Thursday night’s Democratic presidential debate rocketed the existence of wine caves — not mere wine cellars, but subterranean caves bored into rock for the aging and consumption of wine — into America’s consciousness.
Sen. Elizabeth Warren (D-Mass) criticized Pete Buttigieg for attending a fundraiser inside a Napa Valley winery’s crystal chandelier-lit cave. “Billionaires in wine caves should not pick the next president of the United States” back and forth over wine caves set social media ablaze -- surprising those in the wine cave industry.
“I do find it very entertaining that a wine cave is a topic of a Democratic presidential candidate debate,” Rick Shone, president of winery contracting firm Nordby Wine Caves told FOX Business.
And on Friday the politicos continued to mine the wine cave. Sen. Bernie Sanders (I-Vt) dinged Buttigieg said, “Unlike some of my opponents who have super PACs, my other opponents who are going to wealthy peoples’ homes and wine cellars, this campaign is funded by the working class of this country,” Sanders said during a campaign event.
Wine caves aren’t actually anything new. Vacationers in Europe can still visit ancient Roman wine caves. But they’ve become a hip attraction for wineries over the past two or three decades, according to Shone.
Traditionally the caves have been built for barrel storage, since the caves naturally have steady temperatures and humidity levels that are good for wine production.
“But then people discovered their clients and wine club members liked to go inside,” added Shone, “There’s this cool factor, this mysterious quality to them and they starting opening tasting rooms and event centers inside.”
That led to more and more wineries using wine caves for entertaining visitors. Caves are also becoming more popular with private owners, according to Shone. He said Nordby recently worked on an 800-square-foot cave for a California homeowner. And some owners are turning to manmade caves for other purposes, such as storage of valuables like cars or art and protection from California’s wildfires.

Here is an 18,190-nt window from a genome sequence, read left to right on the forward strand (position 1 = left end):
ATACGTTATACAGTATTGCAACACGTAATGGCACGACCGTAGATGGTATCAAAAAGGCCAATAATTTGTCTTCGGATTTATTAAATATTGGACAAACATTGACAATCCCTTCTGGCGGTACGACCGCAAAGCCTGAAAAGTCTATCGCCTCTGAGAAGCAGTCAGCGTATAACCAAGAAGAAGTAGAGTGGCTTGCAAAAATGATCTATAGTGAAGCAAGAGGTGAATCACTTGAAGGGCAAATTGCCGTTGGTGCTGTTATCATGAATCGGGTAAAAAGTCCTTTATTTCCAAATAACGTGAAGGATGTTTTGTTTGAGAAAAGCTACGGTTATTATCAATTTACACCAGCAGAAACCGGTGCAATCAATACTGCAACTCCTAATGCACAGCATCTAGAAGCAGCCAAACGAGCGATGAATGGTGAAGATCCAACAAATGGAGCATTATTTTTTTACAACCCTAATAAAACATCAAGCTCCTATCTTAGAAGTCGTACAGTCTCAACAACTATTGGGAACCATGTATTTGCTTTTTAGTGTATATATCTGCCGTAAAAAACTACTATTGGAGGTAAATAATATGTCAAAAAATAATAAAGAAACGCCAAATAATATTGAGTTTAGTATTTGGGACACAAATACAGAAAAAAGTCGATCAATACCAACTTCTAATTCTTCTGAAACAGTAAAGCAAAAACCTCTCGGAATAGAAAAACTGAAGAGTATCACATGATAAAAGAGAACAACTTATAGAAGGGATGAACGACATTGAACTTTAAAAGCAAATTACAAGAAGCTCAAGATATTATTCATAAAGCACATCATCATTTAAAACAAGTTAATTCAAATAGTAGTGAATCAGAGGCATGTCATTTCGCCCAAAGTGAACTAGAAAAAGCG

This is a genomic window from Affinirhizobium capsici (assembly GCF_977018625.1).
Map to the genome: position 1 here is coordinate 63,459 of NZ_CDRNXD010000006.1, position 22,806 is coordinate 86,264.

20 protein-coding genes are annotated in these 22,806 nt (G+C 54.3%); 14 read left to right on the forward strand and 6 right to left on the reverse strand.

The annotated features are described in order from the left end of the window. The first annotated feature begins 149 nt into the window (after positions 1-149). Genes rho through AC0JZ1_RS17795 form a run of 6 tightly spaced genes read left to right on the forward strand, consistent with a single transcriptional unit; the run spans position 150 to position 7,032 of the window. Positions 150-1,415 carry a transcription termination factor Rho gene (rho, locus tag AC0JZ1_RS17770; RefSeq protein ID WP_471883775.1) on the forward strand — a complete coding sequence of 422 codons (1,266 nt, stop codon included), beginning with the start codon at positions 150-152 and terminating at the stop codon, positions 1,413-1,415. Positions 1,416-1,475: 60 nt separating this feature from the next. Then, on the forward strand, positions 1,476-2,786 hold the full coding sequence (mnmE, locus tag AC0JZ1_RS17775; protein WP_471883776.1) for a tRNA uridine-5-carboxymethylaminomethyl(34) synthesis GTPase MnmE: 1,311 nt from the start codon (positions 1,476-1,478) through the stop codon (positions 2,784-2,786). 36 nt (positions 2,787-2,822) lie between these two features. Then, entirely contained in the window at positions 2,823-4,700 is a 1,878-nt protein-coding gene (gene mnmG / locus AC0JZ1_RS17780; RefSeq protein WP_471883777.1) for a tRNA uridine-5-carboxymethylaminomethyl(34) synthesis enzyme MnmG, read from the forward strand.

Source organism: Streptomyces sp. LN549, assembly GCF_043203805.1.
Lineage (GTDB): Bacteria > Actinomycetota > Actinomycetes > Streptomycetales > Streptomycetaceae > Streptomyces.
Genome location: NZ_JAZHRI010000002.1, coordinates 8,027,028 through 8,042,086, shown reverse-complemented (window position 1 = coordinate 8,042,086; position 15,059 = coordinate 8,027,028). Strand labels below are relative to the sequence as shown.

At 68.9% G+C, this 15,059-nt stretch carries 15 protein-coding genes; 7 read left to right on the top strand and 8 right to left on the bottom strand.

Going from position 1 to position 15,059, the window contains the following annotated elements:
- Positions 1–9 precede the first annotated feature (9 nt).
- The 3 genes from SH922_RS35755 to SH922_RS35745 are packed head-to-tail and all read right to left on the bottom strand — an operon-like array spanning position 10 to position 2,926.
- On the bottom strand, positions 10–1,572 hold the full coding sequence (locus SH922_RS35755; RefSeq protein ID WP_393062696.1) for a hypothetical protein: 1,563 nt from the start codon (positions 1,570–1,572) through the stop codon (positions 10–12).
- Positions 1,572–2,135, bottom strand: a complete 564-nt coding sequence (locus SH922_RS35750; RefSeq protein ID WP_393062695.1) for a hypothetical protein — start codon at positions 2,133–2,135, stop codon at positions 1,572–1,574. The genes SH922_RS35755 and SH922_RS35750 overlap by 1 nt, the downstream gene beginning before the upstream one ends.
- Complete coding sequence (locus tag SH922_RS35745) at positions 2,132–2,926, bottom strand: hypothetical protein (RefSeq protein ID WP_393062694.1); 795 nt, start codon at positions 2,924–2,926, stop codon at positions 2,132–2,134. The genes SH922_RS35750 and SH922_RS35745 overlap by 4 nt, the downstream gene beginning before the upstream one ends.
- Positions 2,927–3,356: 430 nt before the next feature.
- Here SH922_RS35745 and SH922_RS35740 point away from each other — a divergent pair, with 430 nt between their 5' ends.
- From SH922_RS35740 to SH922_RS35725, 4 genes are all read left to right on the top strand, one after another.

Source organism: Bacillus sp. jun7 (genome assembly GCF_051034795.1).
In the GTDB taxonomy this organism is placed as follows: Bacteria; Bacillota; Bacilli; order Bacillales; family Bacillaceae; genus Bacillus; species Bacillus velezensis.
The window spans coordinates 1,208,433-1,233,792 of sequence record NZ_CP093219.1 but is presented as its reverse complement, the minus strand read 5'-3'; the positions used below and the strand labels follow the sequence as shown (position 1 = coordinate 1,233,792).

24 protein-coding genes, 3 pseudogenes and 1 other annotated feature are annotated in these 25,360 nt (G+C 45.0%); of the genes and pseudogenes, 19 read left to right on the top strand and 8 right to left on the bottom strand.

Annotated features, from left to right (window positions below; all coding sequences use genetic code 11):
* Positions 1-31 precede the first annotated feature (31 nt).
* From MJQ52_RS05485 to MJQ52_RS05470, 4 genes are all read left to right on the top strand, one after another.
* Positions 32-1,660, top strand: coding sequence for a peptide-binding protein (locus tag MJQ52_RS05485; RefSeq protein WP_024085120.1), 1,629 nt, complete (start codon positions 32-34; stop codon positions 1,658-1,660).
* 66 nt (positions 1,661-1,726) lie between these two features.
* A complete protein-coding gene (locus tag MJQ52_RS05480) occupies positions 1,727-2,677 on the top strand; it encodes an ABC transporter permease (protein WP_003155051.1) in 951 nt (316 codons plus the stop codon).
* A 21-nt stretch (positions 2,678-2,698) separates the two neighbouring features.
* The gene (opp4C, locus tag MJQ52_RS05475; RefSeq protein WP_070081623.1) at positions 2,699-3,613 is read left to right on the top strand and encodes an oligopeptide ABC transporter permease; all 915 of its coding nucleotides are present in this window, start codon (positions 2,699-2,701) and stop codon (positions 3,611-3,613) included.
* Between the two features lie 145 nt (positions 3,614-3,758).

“It’s a practical application for some people,” Shone said.
The caves also come with “overwhelming energy efficiency benefits,” according to Mark Anderson, president of CC Wine Caves. He said aging wine in a cave can reduce the amount of energy consumed from farm to table by 50-60 percent and other types of agriculture could also benefit from cave storage.
“It’s not just about wine … everything from farm to table is refrigerated,” he said. “Wine is just the only industry, in my experience, from agriculture that has the point spread from profits to earnings to actually do a capital investment of that nature”
So how much does all this cost? Various wine cave contractors who spoke to FOX Business quoted typical prices ranging from $200 to $400 per square foot. But many factors can affect the price, including local geology, tunnel size and the desired finishes, according to David Provost of Bacchus Caves.
“We’ve had owners who want very utilitarian finishes,” he said. “Other owners want the Venetian plaster or very fancy stonework or tile inside.”
Provost said he’s built caves ranging from literal bat caves — for an owner who wanted more bats on his property — to a subterranean spa with an underground waterfall.
“It’s really an incredible structure,” he said of the spa.
In the case of Buttigieg’s fundraiser, the event was held in the cave at the Hall Rutherford winery, The Associated Press reported. The 14,000-square-foot cave is built from Austrian bricks according to the winery’s website and features a chandelier with 1,500 Swarovski crystals and an onyx banquet table, according to the report.